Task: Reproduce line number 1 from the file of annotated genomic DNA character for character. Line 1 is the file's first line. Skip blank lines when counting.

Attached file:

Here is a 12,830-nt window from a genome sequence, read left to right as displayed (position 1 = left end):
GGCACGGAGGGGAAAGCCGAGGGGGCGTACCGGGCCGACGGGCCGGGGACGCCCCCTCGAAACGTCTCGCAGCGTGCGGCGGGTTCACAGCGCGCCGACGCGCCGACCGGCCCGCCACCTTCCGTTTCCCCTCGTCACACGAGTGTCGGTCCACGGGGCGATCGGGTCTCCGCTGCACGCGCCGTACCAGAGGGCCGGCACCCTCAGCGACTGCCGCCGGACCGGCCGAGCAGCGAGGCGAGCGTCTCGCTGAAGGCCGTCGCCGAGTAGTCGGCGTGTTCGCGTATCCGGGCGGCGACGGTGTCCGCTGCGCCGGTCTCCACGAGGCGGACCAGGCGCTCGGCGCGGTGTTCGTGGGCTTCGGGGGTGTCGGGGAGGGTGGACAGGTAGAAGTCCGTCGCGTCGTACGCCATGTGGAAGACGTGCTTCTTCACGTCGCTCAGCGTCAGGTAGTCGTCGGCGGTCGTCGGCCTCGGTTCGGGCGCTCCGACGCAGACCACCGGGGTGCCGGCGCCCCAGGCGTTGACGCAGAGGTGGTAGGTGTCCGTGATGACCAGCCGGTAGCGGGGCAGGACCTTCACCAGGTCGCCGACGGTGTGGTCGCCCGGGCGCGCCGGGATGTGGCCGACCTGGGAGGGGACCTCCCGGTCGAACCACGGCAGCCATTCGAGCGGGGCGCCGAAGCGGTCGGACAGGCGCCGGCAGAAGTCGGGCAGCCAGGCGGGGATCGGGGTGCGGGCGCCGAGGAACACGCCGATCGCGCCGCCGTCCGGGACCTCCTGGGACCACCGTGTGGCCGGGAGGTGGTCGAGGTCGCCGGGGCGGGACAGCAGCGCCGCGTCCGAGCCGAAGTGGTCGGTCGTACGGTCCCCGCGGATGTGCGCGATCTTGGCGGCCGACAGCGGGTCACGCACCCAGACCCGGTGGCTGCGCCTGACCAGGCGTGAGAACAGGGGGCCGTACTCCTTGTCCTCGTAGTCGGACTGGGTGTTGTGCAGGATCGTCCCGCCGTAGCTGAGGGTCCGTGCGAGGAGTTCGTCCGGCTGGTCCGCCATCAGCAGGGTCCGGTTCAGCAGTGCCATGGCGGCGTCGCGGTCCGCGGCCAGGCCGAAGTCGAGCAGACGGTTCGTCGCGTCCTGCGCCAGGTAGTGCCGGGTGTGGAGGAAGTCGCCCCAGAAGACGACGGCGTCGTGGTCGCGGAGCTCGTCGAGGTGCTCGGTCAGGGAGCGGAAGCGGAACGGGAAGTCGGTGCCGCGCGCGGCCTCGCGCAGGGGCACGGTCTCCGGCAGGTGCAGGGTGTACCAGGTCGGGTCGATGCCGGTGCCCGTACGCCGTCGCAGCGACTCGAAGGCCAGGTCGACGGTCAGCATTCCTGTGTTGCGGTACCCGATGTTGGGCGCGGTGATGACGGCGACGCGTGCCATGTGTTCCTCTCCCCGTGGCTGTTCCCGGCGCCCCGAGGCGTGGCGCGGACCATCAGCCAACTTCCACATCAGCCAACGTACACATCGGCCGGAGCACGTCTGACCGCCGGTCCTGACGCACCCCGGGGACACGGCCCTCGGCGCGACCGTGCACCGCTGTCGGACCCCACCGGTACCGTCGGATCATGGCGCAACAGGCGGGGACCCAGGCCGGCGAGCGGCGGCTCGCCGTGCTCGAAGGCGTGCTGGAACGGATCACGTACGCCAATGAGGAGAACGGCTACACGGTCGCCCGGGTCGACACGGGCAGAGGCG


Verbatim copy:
Here is a 12,830-nt window from a genome sequence, read left to right as displayed (position 1 = left end):